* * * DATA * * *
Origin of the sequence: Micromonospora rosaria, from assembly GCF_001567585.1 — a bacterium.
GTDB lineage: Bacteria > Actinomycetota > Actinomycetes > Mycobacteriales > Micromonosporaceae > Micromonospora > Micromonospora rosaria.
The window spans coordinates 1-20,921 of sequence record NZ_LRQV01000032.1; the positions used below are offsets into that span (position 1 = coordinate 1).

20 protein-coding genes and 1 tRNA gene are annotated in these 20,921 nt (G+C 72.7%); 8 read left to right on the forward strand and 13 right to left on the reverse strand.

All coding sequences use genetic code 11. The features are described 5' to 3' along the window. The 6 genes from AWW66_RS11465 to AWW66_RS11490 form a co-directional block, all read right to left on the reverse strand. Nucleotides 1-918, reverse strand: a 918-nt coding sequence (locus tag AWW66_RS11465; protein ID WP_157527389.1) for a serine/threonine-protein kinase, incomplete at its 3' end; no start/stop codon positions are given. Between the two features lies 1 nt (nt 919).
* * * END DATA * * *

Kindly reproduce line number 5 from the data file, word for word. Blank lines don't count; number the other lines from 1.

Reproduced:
All coding sequences use genetic code 11. The features are described 5' to 3' along the window. The 6 genes from AWW66_RS11465 to AWW66_RS11490 form a co-directional block, all read right to left on the reverse strand. Nucleotides 1-918, reverse strand: a 918-nt coding sequence (locus tag AWW66_RS11465; protein ID WP_157527389.1) for a serine/threonine-protein kinase, incomplete at its 3' end; no start/stop codon positions are given. Between the two features lies 1 nt (nt 919).